The Alexandria SpokesWomen are making bicycling fun and easy, instead of intimidating, through events, social and educational gatherings, and social media. According to Portland State University, 70% of Americans would like to bicycle often, but the League of American Bicyclists says that only15% ride more than once weekly. That means 55% of us aren't getting what we want.
Conventional wisdom holds that fear of traffic causes women to ride at less than half the rate of men, but is it really that simple? So I asked. I heard from Spokes Etc. employee Becky Puritz, Jennifer Hovis of Potomac Greens, Natasha Andersen of Taylor Run, “Susan” (not her real name) of Old Town and Andrea Hamre of Lynnhaven. These are active SpokesWomen of all ages. All have jobs. Some have children.
Is bicycling part of your daily life?
BP: I love biking every day, and joined the sport because I like biking to a destination like work or shopping.
JH: I commute to work on my bike as much as possible and try to consider what errands I can run on my bike rather than driving. Commuting by bike reduces my work stress and it helps that I save money on gas and parking. I'm extremely fortunate that my office building has showers, lockers and a secure bike cage.
NA: For many years it was, but with the kids bigger and changing jobs I find it harder to do my daily commute by bike. I am happy to encourage family bike riding through participation in Kidical Mass [family bike rides].
S: I am cultivating a habit of riding before work and notice that when I get to work I feel much more awake. Bicycling in daily life is a good idea and I hope more people do it even if they just ride around their neighborhood.
Is the bicycle network in Alexandria working for you?
JH: Our bicycle network in Alexandria is far from perfect, but the City has made great strides. As a resident of Potomac Greens, I love the new “advisory bike lanes.” I am so much more comfortable on my daily commute now that I have a designated space to ride, and traffic speeds are definitively lower. I have seen young families riding together in the new bike lanes, where they previously would have ridden on the sidewalk in order to feel safe.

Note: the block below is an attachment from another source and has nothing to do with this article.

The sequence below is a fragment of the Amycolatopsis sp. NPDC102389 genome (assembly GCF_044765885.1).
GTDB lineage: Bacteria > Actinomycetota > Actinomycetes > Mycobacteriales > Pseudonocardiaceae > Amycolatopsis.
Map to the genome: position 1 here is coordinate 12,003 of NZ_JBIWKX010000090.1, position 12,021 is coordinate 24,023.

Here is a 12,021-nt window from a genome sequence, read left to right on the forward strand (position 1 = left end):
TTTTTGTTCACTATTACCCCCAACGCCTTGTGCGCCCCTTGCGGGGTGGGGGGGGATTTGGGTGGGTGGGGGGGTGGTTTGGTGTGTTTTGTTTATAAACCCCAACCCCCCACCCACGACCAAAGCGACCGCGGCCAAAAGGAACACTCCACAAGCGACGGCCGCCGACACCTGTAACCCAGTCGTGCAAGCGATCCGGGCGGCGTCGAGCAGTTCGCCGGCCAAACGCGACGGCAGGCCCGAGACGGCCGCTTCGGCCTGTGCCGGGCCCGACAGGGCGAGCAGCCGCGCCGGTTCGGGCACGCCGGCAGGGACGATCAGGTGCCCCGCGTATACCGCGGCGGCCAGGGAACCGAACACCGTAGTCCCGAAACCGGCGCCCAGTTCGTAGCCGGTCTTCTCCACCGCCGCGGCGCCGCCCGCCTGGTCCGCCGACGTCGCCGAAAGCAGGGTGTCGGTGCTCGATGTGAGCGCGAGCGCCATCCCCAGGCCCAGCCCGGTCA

S:I think it would [be a disservice] to have only trails for bikes to use. We need to be on the street with the cars demonstrating that we know the rules of the road and that they can share the road with us and still get where they want to go in a timely fashion.
Is bicycling culture giving women the “cold shoulder”?
S: No, but maybe a better way to view the disconnect is biking style. I ride in an easy going and not particularly fast way by myself. When I bike with men, I am much more brave, ride faster and my posture is more aggressive.
BP: I think the sport of cycling still excludes and alienates women at the highest levels, but the culture of cycling has become more inclusive and urban utility cycling culture in particular has been reaching out to women.
NA: In this area there is a strong female bicycling community that is very inclusive.
Does bicycling need an image makeover?
JH: Absolutely. So much of the car vs. bike fight stems from the misperception that everyone out on a bike is [racing]. Many riders are just looking to enjoy our beautiful city, get some exercise, or run some errands.
NA: [Bicycling] went from "those crazy people" to being "cool." Things like Capital Bikeshare have also helped make biking accessible to a larger group.
AH: Our recent Little Black Dress ride was the first time I had a chance to dress beautifully and ride my bike with a group of women, and it felt great to show onlookers a broader spectrum of what you can look like while using a bike to get around the City of Alexandria.
BP: The makeover is underway, we just have to get behind it!
Is being yelled-at or honked-at by drivers a common experience or is it just me?
NA: It isn't just you. I do vividly remember being yelled out while taking my son home from preschool in the bike trailer. A nice motorist yelled "get a motor vehicle!" Totally bizarre!
S: A few times I've been honked at … in Old Town. People have spoken to me from their cars to thank me for stopping at red lights. One time some men in a van chatted me up at a red light.
JH: I have experienced it from every direction [and] worry that it discourages those who are less experienced. In order for someone to start biking, or start biking MORE, they will absolutely need to feel comfortable doing it.
AH: Street harassment says much more about the harasser than the harassed, and I think the more we can relate to each other and empathize with one another's travel experiences, the safer and more courteous our road culture will be.
I'm a testosterone-addled male who could barely tear himself away from the Tour de France to write up these questions. Whatever the point is, I'm pretty sure I'm missing it. What's the point?
NA: Ha! I think the point is that cities should think beyond the metal coffin. As a mother of a daughter that is just entering Middle School, I like that I can offer her the freedom to walk. Where I grew up the streets were made for cars and I was not afforded the same freedom that a safe street offers. Complete streets matter.